Students’ Perceptions of Speaking English in Front of the Class Versus Speaking English via Self-Recorded Videos Posted on a Private Facebook Group

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Praweerata Sukrutrit


This study investigated students’ perceptions of speaking English in front of the class versus speaking English via self-recorded videos posted on a private Facebook group. In Thailand, most Thai students are shy and have less confidence in speaking English. Providing them with a new type of practicing English might encourage them to have more confidence when speaking English. The research methods for this study included distributing questionnaires, conducting semi-structured interviews, and making observations. The data were collected from an English classroom at a government university in Northeastern Thailand and via the course’s private Facebook group. Second-year undergraduate students who enrolled in the ‘Communicative English for Tourism Industry 2’ course participated in this study. The results revealed that most students preferred speaking English via self-recorded videos posted on the private Facebook group as opposed to speaking English in front of the class. They gave various reasons such as gaining more confidence, feeling more relaxed, having more fun, and experiencing learner autonomy. Thus, using self-recorded videos posted on the private Facebook group can be an alternative English teaching and learning tool for English classes in order to enhance students’ confidence in speaking English.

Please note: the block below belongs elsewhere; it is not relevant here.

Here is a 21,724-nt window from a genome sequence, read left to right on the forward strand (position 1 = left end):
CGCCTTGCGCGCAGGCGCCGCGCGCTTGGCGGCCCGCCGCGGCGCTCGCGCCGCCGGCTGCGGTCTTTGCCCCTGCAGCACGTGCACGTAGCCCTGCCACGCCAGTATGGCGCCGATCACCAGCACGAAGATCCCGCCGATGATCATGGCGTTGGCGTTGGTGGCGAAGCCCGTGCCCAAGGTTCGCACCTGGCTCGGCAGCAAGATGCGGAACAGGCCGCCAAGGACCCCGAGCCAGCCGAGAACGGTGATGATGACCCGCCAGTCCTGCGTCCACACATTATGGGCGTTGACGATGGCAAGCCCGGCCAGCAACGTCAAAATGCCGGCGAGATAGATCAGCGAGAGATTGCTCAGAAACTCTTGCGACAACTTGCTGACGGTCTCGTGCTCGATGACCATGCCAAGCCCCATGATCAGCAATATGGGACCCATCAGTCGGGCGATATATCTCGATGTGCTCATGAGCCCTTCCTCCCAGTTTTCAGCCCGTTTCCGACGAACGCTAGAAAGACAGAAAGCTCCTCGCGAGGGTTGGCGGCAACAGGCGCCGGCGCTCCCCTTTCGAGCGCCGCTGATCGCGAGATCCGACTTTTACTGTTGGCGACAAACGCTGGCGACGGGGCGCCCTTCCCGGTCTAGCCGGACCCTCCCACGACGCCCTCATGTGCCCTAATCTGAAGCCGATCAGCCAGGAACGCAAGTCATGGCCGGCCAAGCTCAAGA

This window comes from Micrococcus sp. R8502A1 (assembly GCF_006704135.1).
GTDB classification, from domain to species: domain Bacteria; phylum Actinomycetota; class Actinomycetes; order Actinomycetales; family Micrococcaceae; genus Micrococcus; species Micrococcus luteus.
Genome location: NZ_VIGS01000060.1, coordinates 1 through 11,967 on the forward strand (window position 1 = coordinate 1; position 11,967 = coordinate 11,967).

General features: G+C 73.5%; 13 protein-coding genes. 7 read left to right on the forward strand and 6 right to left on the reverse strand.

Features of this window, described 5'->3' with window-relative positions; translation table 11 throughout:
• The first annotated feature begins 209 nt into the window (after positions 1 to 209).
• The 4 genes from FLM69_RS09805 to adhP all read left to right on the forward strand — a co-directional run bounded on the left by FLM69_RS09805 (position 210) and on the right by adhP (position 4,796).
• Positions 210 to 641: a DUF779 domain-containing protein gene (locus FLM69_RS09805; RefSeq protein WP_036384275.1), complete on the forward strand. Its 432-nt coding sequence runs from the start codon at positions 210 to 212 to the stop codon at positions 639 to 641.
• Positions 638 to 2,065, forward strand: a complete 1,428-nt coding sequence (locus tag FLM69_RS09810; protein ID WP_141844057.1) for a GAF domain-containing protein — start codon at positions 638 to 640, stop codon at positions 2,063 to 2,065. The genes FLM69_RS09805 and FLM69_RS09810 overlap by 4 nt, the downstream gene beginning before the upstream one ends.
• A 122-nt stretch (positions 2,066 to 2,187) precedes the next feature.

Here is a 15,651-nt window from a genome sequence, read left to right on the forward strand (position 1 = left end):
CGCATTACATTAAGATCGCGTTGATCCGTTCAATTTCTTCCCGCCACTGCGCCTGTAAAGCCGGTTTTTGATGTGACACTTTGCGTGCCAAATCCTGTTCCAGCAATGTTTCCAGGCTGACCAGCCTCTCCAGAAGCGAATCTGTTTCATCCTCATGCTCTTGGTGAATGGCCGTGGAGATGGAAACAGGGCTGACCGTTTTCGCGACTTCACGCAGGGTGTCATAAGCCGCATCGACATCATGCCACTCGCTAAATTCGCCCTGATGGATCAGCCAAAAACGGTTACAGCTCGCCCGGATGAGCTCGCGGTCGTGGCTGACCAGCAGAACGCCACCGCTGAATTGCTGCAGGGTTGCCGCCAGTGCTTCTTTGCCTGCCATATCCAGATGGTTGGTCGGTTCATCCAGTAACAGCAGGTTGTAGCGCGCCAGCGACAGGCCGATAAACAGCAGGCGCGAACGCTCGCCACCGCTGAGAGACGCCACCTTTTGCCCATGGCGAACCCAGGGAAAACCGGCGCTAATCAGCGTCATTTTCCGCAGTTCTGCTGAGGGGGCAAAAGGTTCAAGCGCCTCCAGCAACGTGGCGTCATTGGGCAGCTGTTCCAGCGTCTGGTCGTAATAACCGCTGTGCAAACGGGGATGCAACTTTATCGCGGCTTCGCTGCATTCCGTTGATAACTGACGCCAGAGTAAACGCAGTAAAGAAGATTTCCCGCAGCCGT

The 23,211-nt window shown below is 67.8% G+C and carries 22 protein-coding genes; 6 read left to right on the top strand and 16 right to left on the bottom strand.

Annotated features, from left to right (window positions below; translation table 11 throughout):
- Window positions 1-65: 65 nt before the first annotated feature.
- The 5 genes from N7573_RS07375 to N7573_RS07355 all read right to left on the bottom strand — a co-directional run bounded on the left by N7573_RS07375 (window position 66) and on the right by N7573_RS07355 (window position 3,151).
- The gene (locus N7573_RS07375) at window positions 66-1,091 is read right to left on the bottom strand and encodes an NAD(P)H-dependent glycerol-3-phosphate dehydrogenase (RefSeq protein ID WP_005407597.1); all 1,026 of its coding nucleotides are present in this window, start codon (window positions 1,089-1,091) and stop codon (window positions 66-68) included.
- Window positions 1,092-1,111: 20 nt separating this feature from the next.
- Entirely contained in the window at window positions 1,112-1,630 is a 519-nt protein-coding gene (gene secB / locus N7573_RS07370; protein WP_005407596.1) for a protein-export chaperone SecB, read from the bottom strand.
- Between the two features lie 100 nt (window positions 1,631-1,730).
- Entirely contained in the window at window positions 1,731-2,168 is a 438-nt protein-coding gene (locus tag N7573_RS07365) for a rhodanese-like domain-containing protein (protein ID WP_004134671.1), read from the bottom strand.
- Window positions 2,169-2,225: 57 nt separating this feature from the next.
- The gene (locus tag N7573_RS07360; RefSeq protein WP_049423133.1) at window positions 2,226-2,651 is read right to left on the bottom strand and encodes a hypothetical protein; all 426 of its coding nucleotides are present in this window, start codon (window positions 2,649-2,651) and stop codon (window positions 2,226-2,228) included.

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Sukrutrit, P. (2023). Students’ Perceptions of Speaking English in Front of the Class Versus Speaking English via Self-Recorded Videos Posted on a Private Facebook Group. LEARN Journal: Language Education and Acquisition Research Network, 16(1), 272–295. Retrieved from
Research Articles
Author Biography

Praweerata Sukrutrit, Department of Western Languages and Linguistics, Faculty of Humanities and Social Sciences, Mahasarakham University, Thailand

A lecturer and a researcher at the Department of Western Languages and Linguistics, Faculty of Humanities and Social Sciences, Mahasarakham University, Thailand. Her research interests include language learning and teaching, language learning and technology, and conversation analysis.


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